FOR IMMEDIATE RELEASE
March 11, 2022
Nick Cady, Cascadia Wildlands (541) 937-5512
Meriel Darzen, Crag Law Center (503) 525-2725
George Sexton, KS Wild (541) 778-8120
Doug Heiken, Oregon Wild (541) 915-2329
Conservation Lawsuit Convinces BLM to Pull Controversial Timber Sale
Medford, Oregon — The Medford District Bureau of Land Management (BLM) “Lost Antelope” timber sale would have:
- Removed fire-resilient old-growth trees located in the “Wildland Urban Interface” and increased wildfire hazard to nearby ranches, farms and communities.
- Conducted “regeneration” and “gap creation” logging activities that resemble clearcutting.
- Resulted in the establishment of dense young even-age timber plantations that tend to burn at stand-replacing intensity.
In late 2021 conservation organizations KS Wild, Oregon Wild, Cascadia Wildlands and the Soda Mountain Wilderness Council filed a legal challenge to the Medford BLM’s “Lost Antelope” old-growth timber sale located in the Little Butte Creek Watershed near Medford Oregon. In response to that lawsuit, and ostensibly to “consider new information, conduct additional analysis, and solicit further input,” on March 10, 2022, BLM withdrew the unlawful timber sale decision record. The conservation organizations were represented by the Crag Law Center in the challenge to the decision.
“BLM’s decision to withdraw the project provides the agency an opportunity to work with local communities and stakeholders to change course on this project and work toward common goals, including reducing fire risk and protecting old trees.” stated Meriel Darzen, Staff Attorney for the Crag Law Center.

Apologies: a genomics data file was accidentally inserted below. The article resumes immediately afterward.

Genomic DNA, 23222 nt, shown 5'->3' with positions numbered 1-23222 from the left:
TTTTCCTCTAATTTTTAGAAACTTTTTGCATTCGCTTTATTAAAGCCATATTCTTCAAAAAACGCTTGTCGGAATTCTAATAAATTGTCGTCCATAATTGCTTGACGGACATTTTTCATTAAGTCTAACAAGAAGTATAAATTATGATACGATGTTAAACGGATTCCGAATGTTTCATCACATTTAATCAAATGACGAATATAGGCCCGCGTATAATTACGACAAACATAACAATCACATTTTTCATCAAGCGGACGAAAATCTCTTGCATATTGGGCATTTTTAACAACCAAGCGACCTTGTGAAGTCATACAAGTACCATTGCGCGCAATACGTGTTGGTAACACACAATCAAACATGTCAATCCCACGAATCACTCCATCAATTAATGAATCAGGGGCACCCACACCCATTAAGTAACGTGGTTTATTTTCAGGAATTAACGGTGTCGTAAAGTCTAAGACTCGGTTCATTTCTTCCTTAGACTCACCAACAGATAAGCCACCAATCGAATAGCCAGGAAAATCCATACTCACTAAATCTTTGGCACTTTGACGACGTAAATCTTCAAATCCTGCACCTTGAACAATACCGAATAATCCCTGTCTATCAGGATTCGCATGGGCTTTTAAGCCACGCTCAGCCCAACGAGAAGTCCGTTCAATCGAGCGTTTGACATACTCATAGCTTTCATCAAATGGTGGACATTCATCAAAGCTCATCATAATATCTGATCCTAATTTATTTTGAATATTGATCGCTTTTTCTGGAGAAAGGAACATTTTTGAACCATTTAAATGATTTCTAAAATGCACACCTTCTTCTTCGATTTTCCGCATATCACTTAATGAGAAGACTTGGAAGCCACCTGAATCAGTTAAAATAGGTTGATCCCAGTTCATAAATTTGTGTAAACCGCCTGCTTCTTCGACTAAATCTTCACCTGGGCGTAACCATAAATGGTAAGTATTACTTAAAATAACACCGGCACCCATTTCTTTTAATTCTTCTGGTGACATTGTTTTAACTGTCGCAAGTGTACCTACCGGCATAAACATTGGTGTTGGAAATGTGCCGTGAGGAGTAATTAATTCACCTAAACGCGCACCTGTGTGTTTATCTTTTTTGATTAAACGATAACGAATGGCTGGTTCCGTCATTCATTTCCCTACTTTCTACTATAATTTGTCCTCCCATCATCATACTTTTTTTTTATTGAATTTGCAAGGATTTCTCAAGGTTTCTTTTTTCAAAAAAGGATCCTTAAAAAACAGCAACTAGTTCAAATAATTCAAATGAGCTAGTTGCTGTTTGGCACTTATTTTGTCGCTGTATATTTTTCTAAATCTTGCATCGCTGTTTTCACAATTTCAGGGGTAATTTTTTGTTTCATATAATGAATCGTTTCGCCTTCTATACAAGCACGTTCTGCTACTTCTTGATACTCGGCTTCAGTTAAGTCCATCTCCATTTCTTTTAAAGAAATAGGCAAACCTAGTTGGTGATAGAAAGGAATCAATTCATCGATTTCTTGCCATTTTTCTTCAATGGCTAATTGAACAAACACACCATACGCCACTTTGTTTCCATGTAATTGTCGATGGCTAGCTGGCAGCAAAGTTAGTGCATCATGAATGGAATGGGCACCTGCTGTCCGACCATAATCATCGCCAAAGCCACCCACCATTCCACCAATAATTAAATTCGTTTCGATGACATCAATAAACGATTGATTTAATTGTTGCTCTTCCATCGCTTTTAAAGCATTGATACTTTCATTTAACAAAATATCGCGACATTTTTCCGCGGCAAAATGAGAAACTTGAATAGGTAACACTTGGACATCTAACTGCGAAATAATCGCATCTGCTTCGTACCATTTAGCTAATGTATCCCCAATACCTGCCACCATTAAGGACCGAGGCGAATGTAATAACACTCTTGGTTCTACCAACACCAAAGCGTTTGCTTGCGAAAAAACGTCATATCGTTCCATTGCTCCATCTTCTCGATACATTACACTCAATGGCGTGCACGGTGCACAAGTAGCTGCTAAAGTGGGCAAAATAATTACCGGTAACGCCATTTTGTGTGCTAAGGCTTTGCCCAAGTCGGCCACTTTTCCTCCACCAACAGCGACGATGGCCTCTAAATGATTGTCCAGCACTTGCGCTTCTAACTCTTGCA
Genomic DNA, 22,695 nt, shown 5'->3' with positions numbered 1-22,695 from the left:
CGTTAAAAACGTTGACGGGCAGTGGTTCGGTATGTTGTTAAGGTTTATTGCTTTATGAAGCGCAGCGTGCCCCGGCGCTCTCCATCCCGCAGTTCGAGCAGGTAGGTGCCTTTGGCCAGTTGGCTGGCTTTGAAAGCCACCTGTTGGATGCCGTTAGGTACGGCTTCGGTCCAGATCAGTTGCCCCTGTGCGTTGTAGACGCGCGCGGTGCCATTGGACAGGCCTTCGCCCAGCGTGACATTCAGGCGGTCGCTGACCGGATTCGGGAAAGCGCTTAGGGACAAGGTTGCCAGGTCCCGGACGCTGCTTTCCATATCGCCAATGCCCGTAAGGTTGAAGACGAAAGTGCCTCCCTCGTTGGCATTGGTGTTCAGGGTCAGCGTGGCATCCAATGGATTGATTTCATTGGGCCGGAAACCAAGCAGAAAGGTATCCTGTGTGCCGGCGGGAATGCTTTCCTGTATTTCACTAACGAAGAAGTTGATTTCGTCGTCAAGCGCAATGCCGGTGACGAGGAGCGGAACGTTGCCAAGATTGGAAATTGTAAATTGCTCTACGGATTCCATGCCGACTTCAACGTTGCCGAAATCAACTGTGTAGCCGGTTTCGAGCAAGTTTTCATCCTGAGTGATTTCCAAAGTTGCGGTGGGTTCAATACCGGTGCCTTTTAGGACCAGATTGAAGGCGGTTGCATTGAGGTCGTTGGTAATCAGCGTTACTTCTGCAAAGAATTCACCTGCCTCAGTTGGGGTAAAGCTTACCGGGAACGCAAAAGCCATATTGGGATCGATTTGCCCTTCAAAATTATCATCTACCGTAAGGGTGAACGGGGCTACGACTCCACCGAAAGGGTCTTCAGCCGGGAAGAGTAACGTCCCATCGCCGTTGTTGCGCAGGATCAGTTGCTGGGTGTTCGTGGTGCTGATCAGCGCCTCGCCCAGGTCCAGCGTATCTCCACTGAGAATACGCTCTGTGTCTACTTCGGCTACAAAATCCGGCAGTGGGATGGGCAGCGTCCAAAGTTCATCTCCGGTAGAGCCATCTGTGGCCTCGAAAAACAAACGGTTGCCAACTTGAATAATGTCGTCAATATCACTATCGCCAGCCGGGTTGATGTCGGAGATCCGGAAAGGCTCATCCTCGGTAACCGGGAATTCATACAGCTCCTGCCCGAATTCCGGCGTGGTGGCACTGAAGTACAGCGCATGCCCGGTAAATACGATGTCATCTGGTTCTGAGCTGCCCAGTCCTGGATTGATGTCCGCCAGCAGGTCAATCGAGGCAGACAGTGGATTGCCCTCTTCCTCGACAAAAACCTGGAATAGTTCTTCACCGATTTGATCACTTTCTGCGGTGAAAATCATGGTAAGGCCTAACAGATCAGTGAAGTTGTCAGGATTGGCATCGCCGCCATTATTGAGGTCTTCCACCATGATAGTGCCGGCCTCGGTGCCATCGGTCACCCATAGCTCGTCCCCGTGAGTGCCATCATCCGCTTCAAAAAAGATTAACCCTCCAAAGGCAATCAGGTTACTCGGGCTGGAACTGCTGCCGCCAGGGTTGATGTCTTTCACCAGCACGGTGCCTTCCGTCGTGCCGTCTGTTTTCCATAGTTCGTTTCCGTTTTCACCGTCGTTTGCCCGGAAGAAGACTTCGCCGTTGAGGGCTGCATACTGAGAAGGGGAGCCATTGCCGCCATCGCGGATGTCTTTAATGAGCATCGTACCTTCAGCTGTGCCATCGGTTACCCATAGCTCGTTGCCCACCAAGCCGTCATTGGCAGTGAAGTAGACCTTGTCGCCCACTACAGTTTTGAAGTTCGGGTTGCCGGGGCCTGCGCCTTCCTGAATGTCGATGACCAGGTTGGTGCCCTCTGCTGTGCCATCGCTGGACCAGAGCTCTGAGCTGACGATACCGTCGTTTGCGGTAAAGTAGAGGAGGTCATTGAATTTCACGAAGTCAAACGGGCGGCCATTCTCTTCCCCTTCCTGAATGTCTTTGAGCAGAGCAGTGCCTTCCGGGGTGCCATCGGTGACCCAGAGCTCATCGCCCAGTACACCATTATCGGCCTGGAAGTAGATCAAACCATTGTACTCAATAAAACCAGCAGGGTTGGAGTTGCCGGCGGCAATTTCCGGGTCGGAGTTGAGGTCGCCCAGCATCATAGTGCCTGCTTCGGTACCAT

The Lost Antelope timber sale would have increased fire hazard and fire-fighting complexity through removal of comparatively fire-resilient large diameter trees with a large distance between the tree canopy and the ground and the subsequent planting of a dense second-growth timber plantation with decreased resiliency to fire.
“As a Rogue Valley resident who had to evacuate while the 2020 Almeda fire burned down hundreds of homes and business, I am disappointed that the BLM continues propose ‘regeneration’ logging that will increase fire hazard near residences,” said George Sexton, Conservation Director for KS Wild. “Forest and community resiliency are undermined by the BLM’s ‘regeneration’ logging agenda.” he continued.
“It shouldn’t take a federal lawsuit to get the BLM to listen to community concerns about forest removal and fire hazard,” stated Nick Cady the Legal Director for Cascadia Wildlands. “The BLM needs to get over its obsession with regeneration and gap-creation logging techniques and start thinning the timber plantations they’ve already created,” he concluded.
“The BLM’s plan to remove big, old trees and replace them with a small flammable timber crop is exactly the wrong approach,” noted Doug Heiken of Oregon Wild. “Real restoration means retaining mature forests for carbon sequestration,” he added.